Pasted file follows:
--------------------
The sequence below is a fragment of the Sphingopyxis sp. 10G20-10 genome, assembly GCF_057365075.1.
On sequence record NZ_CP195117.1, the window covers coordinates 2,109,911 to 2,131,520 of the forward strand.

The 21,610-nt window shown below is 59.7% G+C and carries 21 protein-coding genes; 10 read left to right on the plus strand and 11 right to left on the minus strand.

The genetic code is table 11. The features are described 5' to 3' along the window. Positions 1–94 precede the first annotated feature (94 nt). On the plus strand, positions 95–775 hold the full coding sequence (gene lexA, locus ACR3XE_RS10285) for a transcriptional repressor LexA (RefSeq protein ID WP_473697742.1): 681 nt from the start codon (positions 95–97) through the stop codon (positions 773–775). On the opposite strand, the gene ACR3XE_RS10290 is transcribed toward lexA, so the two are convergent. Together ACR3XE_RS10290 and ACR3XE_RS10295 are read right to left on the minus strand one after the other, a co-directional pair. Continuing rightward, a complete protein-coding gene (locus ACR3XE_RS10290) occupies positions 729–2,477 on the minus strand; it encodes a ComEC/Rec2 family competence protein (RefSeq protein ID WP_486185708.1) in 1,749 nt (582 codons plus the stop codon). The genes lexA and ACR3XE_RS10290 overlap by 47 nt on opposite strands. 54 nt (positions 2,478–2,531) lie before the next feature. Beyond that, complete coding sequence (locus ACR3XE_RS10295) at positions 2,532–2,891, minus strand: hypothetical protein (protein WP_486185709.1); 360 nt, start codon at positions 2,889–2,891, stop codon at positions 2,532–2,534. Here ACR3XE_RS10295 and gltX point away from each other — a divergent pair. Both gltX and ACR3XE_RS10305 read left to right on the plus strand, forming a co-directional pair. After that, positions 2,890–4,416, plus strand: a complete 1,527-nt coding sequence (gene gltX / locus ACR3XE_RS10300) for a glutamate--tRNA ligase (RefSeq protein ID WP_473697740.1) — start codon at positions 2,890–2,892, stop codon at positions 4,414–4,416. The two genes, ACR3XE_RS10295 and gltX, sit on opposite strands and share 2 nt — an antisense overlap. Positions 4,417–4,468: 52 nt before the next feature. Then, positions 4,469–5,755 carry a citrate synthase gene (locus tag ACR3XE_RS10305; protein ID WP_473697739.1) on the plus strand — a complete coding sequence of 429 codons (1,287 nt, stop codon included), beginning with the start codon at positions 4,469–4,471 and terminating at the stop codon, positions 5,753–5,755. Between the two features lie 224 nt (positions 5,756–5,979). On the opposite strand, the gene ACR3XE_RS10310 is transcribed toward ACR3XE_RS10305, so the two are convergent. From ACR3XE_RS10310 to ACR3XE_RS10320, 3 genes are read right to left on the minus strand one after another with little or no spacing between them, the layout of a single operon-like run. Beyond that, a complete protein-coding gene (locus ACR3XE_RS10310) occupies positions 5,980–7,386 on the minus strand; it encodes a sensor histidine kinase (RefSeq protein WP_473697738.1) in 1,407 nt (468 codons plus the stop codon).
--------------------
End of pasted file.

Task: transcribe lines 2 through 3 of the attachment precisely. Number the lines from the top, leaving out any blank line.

On sequence record NZ_CP195117.1, the window covers coordinates 2,109,911 to 2,131,520 of the forward strand.

The 21,610-nt window shown below is 59.7% G+C and carries 21 protein-coding genes; 10 read left to right on the plus strand and 11 right to left on the minus strand.